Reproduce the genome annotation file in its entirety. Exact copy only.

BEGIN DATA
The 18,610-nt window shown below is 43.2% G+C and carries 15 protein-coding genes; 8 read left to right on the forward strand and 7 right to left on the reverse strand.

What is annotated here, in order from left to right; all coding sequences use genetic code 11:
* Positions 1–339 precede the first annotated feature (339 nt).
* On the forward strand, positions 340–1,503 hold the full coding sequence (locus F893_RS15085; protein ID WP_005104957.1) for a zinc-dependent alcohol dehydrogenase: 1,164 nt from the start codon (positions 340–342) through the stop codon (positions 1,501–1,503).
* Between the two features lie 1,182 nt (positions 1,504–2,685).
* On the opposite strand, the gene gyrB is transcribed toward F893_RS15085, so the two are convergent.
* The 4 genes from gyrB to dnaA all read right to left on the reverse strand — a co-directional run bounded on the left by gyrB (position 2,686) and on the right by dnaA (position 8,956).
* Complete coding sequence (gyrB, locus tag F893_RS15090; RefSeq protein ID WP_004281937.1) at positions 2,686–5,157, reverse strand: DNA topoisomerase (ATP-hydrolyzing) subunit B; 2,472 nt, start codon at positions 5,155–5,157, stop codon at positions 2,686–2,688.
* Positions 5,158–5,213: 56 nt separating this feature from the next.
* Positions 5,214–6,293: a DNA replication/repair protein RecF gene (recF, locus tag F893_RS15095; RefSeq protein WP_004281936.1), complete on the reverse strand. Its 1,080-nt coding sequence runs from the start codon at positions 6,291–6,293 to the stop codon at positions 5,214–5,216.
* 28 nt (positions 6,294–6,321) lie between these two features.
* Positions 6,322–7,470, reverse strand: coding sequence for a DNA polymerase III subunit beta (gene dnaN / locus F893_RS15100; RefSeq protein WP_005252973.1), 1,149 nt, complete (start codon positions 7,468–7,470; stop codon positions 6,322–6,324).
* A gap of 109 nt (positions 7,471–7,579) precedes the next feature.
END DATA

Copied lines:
The 18,610-nt window shown below is 43.2% G+C and carries 15 protein-coding genes; 8 read left to right on the forward strand and 7 right to left on the reverse strand.

What is annotated here, in order from left to right; all coding sequences use genetic code 11:
* Positions 1–339 precede the first annotated feature (339 nt).
* On the forward strand, positions 340–1,503 hold the full coding sequence (locus F893_RS15085; protein ID WP_005104957.1) for a zinc-dependent alcohol dehydrogenase: 1,164 nt from the start codon (positions 340–342) through the stop codon (positions 1,501–1,503).
* Between the two features lie 1,182 nt (positions 1,504–2,685).
* On the opposite strand, the gene gyrB is transcribed toward F893_RS15085, so the two are convergent.
* The 4 genes from gyrB to dnaA all read right to left on the reverse strand — a co-directional run bounded on the left by gyrB (position 2,686) and on the right by dnaA (position 8,956).
* Complete coding sequence (gyrB, locus tag F893_RS15090; RefSeq protein ID WP_004281937.1) at positions 2,686–5,157, reverse strand: DNA topoisomerase (ATP-hydrolyzing) subunit B; 2,472 nt, start codon at positions 5,155–5,157, stop codon at positions 2,686–2,688.
* Positions 5,158–5,213: 56 nt separating this feature from the next.
* Positions 5,214–6,293: a DNA replication/repair protein RecF gene (recF, locus tag F893_RS15095; RefSeq protein WP_004281936.1), complete on the reverse strand. Its 1,080-nt coding sequence runs from the start codon at positions 6,291–6,293 to the stop codon at positions 5,214–5,216.
* 28 nt (positions 6,294–6,321) lie between these two features.
* Positions 6,322–7,470, reverse strand: coding sequence for a DNA polymerase III subunit beta (gene dnaN / locus F893_RS15100; RefSeq protein WP_005252973.1), 1,149 nt, complete (start codon positions 7,468–7,470; stop codon positions 6,322–6,324).
* A gap of 109 nt (positions 7,471–7,579) precedes the next feature.